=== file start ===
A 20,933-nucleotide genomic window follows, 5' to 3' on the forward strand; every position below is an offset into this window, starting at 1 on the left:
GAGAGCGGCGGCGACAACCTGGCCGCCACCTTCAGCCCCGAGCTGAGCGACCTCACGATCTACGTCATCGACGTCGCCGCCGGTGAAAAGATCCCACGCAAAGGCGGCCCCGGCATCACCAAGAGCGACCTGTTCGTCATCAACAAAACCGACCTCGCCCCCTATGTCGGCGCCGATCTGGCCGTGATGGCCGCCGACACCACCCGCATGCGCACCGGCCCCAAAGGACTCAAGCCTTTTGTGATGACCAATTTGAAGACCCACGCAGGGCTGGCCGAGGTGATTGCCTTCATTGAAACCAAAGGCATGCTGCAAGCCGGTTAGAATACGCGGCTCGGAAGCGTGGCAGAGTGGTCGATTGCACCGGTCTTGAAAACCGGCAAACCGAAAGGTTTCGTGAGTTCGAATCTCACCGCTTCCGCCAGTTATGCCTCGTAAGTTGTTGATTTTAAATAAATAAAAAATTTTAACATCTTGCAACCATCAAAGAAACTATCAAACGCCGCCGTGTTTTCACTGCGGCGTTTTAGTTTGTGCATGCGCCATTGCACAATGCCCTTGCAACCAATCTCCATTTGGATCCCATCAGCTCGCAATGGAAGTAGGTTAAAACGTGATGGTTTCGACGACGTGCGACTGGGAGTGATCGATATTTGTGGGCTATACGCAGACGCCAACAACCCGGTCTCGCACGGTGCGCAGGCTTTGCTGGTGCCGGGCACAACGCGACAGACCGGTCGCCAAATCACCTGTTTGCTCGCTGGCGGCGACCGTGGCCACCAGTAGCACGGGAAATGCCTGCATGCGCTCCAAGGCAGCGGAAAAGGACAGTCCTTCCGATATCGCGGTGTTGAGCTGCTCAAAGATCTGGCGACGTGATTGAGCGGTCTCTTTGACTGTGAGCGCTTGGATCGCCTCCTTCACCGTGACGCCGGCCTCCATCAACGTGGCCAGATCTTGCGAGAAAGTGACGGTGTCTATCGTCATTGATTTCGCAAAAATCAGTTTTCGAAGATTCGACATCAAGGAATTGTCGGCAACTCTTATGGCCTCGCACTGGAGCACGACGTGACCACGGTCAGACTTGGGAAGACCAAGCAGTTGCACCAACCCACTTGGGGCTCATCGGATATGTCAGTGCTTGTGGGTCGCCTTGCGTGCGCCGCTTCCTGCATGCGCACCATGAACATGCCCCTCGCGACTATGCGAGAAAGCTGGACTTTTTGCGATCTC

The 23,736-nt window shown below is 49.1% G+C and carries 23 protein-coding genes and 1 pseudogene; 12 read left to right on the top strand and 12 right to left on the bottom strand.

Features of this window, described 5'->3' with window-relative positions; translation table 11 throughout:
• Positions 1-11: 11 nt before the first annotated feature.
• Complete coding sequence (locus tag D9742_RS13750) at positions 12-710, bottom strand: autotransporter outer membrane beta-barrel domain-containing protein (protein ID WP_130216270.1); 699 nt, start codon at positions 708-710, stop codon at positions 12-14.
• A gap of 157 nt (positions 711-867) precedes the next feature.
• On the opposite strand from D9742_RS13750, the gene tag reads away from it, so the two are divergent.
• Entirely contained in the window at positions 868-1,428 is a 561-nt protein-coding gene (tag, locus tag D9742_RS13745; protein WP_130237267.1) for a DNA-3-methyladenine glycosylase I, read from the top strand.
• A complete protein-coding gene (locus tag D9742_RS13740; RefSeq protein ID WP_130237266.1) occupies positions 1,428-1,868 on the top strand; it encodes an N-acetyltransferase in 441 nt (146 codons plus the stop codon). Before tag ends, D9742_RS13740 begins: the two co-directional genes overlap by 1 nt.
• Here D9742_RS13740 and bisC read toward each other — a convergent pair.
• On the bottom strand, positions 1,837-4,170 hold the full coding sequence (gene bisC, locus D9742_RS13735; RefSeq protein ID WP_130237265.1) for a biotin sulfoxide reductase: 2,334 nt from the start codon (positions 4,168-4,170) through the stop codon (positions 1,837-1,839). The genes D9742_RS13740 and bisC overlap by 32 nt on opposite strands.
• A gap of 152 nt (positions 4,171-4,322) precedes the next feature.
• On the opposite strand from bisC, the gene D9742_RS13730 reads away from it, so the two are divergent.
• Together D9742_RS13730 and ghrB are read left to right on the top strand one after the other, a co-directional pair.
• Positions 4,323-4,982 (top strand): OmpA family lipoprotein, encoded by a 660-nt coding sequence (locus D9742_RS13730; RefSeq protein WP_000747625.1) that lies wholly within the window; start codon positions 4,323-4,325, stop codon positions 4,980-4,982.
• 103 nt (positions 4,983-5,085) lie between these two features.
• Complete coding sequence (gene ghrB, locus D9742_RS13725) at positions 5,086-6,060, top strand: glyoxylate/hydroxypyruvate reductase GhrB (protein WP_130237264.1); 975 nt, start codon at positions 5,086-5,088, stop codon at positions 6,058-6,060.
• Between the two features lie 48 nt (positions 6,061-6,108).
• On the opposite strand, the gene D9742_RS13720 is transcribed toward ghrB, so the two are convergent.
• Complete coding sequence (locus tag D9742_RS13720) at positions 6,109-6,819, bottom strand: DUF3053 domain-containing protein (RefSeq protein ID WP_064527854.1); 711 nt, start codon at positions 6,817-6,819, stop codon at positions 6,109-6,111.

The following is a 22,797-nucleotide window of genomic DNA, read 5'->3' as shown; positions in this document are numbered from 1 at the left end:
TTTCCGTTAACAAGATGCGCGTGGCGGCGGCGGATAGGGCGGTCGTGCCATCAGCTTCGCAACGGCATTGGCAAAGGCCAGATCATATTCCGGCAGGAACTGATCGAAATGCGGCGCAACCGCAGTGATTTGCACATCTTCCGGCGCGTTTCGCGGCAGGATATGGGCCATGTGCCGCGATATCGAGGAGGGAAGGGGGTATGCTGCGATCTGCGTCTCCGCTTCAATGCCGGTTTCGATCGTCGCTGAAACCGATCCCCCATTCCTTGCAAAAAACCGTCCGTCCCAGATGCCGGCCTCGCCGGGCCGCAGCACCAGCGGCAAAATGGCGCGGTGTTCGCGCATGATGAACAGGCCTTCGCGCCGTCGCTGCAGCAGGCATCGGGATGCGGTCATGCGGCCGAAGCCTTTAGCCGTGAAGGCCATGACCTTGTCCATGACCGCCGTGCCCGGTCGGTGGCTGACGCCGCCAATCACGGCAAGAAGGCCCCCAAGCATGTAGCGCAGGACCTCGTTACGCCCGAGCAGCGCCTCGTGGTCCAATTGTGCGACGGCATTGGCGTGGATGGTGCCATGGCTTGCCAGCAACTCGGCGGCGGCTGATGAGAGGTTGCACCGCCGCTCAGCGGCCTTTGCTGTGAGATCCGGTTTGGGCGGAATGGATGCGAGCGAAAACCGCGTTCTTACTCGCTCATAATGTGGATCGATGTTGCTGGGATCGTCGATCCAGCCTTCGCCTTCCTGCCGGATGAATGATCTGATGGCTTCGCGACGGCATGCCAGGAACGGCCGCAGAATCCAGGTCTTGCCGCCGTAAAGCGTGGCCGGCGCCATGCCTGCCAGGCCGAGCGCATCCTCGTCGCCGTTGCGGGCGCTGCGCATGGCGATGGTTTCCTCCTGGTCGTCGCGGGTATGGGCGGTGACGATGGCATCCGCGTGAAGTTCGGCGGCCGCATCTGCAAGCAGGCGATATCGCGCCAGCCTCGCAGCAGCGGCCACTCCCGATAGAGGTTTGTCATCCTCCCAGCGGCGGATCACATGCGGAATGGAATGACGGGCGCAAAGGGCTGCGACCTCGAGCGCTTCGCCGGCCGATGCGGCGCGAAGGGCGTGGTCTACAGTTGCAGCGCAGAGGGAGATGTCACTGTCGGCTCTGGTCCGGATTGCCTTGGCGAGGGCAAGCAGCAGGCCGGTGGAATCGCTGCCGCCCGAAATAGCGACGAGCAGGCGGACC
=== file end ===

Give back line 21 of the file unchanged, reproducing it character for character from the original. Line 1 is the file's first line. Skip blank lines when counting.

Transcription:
• Complete coding sequence (locus tag D9742_RS13720) at positions 6,109-6,819, bottom strand: DUF3053 domain-containing protein (RefSeq protein ID WP_064527854.1); 711 nt, start codon at positions 6,817-6,819, stop codon at positions 6,109-6,111.